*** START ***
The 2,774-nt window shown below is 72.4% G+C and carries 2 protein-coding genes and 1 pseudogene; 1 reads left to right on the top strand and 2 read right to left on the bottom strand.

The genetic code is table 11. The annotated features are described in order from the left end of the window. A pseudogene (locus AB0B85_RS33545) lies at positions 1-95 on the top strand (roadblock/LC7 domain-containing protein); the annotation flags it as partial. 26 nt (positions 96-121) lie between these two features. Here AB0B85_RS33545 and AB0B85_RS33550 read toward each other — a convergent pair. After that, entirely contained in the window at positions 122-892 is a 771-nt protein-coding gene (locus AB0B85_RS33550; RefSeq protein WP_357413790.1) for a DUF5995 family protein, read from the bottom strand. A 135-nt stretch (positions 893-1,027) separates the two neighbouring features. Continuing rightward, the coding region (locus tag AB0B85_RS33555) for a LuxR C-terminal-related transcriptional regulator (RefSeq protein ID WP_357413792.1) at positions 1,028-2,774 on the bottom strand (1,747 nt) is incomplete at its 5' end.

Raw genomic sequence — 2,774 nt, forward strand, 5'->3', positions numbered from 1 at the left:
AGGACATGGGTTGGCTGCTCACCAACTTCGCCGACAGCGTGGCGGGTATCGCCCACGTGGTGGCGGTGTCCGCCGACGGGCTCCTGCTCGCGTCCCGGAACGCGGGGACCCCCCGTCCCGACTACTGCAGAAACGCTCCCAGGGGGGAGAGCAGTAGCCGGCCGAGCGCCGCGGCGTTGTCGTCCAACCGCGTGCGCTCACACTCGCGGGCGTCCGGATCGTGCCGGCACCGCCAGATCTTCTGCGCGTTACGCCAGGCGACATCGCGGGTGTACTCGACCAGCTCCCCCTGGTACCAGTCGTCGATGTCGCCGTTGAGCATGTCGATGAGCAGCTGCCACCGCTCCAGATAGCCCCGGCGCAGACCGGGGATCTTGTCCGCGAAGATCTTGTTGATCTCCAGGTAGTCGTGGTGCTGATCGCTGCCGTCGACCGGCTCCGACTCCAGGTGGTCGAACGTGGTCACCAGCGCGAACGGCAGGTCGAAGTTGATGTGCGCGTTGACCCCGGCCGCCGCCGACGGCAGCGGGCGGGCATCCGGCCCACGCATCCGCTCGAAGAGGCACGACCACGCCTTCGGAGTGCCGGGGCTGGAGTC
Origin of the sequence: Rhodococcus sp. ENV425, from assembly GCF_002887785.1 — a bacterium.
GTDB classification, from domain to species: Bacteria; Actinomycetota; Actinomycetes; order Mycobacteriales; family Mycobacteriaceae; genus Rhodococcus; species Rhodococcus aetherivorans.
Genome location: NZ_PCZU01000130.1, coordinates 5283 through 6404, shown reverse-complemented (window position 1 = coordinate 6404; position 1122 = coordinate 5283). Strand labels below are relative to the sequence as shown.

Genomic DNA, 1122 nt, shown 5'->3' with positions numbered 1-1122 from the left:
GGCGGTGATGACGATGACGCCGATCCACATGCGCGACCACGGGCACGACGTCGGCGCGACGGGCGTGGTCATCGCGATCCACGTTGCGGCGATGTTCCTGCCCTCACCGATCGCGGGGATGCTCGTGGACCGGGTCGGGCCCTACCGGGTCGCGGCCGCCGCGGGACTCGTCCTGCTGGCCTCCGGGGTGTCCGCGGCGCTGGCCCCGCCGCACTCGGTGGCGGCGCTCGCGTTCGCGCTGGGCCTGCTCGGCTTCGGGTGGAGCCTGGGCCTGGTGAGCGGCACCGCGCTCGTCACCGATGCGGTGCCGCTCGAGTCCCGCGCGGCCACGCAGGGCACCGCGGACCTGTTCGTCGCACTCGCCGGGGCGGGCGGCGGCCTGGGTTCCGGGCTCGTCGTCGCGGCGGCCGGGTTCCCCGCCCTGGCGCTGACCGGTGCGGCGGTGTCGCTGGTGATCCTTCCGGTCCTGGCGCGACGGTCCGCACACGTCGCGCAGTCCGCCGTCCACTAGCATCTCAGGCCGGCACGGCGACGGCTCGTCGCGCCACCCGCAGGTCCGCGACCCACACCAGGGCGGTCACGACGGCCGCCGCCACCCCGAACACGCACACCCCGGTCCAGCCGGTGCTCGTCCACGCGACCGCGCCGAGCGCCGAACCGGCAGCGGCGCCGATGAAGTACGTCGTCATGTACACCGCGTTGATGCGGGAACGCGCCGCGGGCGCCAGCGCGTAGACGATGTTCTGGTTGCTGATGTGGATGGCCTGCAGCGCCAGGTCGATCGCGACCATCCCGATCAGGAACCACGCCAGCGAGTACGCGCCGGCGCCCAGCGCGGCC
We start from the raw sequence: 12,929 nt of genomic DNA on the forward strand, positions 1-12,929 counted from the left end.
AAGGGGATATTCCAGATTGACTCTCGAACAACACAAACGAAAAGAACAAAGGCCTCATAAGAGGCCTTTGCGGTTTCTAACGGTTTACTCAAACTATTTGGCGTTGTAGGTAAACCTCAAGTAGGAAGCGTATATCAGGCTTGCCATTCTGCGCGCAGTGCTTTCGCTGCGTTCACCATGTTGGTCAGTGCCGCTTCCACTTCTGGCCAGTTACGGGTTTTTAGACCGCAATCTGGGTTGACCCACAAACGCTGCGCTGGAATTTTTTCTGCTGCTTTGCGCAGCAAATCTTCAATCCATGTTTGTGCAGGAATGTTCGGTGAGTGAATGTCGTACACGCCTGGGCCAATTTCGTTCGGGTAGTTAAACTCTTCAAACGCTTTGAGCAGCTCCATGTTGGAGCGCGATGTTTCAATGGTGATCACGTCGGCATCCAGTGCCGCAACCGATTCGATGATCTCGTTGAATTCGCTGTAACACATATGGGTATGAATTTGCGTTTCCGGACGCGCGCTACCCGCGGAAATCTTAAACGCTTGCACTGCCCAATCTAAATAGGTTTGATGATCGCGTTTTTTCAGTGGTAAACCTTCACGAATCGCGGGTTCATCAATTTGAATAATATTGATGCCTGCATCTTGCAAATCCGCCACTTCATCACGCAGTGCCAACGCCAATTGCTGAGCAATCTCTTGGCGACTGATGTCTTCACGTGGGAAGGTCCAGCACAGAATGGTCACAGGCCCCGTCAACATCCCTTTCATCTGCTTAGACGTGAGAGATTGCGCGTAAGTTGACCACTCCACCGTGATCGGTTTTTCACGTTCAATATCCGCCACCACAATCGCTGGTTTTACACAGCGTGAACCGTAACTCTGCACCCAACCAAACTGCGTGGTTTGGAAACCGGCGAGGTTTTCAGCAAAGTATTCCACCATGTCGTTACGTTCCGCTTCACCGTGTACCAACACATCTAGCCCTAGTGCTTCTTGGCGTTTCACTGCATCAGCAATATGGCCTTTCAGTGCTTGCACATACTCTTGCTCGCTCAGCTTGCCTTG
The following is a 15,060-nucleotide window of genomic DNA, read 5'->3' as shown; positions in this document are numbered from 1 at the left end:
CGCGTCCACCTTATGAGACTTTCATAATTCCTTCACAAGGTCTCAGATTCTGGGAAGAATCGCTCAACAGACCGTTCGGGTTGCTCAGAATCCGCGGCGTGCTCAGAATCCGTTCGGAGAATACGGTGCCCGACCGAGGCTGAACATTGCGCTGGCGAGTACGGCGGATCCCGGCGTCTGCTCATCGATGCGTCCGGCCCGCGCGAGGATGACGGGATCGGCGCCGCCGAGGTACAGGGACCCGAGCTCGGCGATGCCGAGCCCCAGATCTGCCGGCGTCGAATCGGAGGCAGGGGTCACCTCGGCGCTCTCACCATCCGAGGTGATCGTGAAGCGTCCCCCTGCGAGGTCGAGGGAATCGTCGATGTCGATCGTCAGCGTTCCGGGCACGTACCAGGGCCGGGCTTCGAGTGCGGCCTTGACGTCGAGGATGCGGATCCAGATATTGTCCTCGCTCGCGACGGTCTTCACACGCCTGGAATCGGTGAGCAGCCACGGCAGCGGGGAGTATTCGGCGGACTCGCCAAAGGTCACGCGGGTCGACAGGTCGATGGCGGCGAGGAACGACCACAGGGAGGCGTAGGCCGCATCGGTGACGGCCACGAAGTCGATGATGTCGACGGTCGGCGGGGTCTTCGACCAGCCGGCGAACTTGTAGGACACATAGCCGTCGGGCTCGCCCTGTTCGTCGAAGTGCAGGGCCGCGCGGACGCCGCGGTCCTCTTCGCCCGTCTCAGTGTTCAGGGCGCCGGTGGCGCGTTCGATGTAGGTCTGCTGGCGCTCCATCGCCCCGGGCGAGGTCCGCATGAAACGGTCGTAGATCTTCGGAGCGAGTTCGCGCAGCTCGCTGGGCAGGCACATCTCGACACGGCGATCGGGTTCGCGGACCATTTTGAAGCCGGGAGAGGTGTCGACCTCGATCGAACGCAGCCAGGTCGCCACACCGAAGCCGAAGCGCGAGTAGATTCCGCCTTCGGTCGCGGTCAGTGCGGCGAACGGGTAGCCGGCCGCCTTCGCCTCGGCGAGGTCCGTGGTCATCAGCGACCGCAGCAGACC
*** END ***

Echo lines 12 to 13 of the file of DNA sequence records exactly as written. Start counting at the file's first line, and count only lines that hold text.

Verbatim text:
The following is a 15,060-nucleotide window of genomic DNA, read 5'->3' as shown; positions in this document are numbered from 1 at the left end:
CGCGTCCACCTTATGAGACTTTCATAATTCCTTCACAAGGTCTCAGATTCTGGGAAGAATCGCTCAACAGACCGTTCGGGTTGCTCAGAATCCGCGGCGTGCTCAGAATCCGTTCGGAGAATACGGTGCCCGACCGAGGCTGAACATTGCGCTGGCGAGTACGGCGGATCCCGGCGTCTGCTCATCGATGCGTCCGGCCCGCGCGAGGATGACGGGATCGGCGCCGCCGAGGTACAGGGACCCGAGCTCGGCGATGCCGAGCCCCAGATCTGCCGGCGTCGAATCGGAGGCAGGGGTCACCTCGGCGCTCTCACCATCCGAGGTGATCGTGAAGCGTCCCCCTGCGAGGTCGAGGGAATCGTCGATGTCGATCGTCAGCGTTCCGGGCACGTACCAGGGCCGGGCTTCGAGTGCGGCCTTGACGTCGAGGATGCGGATCCAGATATTGTCCTCGCTCGCGACGGTCTTCACACGCCTGGAATCGGTGAGCAGCCACGGCAGCGGGGAGTATTCGGCGGACTCGCCAAAGGTCACGCGGGTCGACAGGTCGATGGCGGCGAGGAACGACCACAGGGAGGCGTAGGCCGCATCGGTGACGGCCACGAAGTCGATGATGTCGACGGTCGGCGGGGTCTTCGACCAGCCGGCGAACTTGTAGGACACATAGCCGTCGGGCTCGCCCTGTTCGTCGAAGTGCAGGGCCGCGCGGACGCCGCGGTCCTCTTCGCCCGTCTCAGTGTTCAGGGCGCCGGTGGCGCGTTCGATGTAGGTCTGCTGGCGCTCCATCGCCCCGGGCGAGGTCCGCATGAAACGGTCGTAGATCTTCGGAGCGAGTTCGCGCAGCTCGCTGGGCAGGCACATCTCGACACGGCGATCGGGTTCGCGGACCATTTTGAAGCCGGGAGAGGTGTCGACCTCGATCGAACGCAGCCAGGTCGCCACACCGAAGCCGAAGCGCGAGTAGATTCCGCCTTCGGTCGCGGTCAGTGCGGCGAACGGGTAGCCGGCCGCCTTCGCCTCGGCGAGGTCCGTGGTCATCAGCGACCGCAGCAGACC